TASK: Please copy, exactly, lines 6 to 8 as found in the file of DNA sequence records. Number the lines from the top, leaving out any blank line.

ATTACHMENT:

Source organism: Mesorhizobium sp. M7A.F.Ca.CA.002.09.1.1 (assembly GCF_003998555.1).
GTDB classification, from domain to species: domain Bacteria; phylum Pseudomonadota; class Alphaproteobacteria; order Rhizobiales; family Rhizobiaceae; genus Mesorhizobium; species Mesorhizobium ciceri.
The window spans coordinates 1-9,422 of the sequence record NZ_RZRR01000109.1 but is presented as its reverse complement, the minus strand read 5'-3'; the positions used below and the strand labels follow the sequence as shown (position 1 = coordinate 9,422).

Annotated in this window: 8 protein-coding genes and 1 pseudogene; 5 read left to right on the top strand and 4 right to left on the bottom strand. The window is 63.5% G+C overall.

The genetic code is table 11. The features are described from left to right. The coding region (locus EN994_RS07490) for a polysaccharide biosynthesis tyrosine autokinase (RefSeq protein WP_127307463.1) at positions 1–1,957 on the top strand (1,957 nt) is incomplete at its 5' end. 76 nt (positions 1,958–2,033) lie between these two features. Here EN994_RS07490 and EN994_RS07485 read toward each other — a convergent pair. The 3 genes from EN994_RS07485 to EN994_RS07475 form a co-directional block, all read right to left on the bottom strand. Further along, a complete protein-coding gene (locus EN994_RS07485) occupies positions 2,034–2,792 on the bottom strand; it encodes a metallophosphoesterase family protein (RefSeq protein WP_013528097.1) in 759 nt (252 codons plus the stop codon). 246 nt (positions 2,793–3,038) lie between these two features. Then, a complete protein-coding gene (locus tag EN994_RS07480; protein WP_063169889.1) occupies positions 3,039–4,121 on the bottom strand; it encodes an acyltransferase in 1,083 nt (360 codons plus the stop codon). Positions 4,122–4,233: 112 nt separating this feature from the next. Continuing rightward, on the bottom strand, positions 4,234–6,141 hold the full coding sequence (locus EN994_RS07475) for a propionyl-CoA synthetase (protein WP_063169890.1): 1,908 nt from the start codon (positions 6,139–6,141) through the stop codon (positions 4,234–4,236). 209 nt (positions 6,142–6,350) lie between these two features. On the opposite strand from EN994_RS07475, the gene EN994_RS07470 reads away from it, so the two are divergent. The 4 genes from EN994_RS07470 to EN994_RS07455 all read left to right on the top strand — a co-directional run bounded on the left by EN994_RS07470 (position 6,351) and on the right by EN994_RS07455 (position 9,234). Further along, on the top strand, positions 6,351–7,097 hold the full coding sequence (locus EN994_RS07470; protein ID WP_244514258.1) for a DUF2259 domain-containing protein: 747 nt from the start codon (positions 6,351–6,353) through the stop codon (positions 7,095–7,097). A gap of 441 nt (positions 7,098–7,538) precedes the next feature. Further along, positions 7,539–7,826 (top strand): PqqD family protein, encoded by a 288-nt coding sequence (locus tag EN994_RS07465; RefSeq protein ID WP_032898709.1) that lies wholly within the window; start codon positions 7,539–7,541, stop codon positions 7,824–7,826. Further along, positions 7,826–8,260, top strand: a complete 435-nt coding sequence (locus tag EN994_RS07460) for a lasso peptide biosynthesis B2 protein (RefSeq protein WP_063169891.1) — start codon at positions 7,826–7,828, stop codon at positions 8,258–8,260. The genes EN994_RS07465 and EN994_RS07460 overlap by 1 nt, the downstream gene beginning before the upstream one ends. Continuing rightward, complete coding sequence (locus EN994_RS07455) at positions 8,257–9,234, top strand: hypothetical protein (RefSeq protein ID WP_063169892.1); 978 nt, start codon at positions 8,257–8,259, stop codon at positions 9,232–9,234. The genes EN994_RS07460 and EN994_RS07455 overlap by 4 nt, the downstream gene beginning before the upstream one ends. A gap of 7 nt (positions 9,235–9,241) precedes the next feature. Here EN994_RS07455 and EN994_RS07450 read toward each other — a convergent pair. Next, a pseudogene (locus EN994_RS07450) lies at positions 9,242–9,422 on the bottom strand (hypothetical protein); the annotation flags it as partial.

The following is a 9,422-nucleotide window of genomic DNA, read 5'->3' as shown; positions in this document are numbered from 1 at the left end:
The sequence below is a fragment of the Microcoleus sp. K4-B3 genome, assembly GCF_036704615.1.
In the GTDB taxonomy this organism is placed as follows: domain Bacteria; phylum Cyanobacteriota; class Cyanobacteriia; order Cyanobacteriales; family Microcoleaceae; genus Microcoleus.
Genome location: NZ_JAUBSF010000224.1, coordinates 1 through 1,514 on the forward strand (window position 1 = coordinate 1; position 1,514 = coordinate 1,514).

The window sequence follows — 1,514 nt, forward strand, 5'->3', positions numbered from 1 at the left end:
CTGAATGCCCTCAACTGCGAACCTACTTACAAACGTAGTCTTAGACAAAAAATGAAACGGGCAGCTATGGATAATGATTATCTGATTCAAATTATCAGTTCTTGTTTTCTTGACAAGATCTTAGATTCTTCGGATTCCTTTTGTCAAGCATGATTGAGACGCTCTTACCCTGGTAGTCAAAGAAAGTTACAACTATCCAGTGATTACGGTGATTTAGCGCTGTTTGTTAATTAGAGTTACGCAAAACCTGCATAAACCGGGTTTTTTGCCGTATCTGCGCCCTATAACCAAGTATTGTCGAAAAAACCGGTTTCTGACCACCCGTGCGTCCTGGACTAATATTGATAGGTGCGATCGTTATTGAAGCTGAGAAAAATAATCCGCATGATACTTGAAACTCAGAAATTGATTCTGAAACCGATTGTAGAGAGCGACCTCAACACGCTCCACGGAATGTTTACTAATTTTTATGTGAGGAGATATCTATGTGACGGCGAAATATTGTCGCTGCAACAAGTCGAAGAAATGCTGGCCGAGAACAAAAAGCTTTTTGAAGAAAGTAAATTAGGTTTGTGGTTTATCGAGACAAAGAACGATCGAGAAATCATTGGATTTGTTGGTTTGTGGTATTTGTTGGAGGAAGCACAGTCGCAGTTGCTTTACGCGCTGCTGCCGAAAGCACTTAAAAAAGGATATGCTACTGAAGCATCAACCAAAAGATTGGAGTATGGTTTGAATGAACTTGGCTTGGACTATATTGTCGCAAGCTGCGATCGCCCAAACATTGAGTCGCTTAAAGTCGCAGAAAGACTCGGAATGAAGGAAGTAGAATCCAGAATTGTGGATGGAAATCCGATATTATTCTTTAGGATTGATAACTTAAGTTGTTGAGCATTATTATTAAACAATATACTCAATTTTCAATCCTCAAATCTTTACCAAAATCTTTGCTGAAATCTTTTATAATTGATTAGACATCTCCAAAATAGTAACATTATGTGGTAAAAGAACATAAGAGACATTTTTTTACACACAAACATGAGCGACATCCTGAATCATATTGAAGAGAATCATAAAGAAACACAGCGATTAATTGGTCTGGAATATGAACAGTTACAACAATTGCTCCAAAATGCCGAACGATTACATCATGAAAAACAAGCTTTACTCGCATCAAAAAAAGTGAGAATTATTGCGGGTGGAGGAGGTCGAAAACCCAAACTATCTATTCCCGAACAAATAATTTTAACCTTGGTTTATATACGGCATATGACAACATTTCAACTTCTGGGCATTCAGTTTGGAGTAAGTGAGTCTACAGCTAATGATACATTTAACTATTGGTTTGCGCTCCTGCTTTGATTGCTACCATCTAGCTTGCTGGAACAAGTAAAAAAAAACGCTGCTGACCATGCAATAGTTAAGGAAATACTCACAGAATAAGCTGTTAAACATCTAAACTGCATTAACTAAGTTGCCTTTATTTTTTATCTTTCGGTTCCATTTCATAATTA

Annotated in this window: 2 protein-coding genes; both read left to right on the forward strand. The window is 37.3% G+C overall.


The following is a 9,422-nucleotide window of genomic DNA, read 5'->3' as shown; positions in this document are numbered from 1 at the left end:
The sequence below is a fragment of the Microcoleus sp. K4-B3 genome, assembly GCF_036704615.1.
In the GTDB taxonomy this organism is placed as follows: domain Bacteria; phylum Cyanobacteriota; class Cyanobacteriia; order Cyanobacteriales; family Microcoleaceae; genus Microcoleus.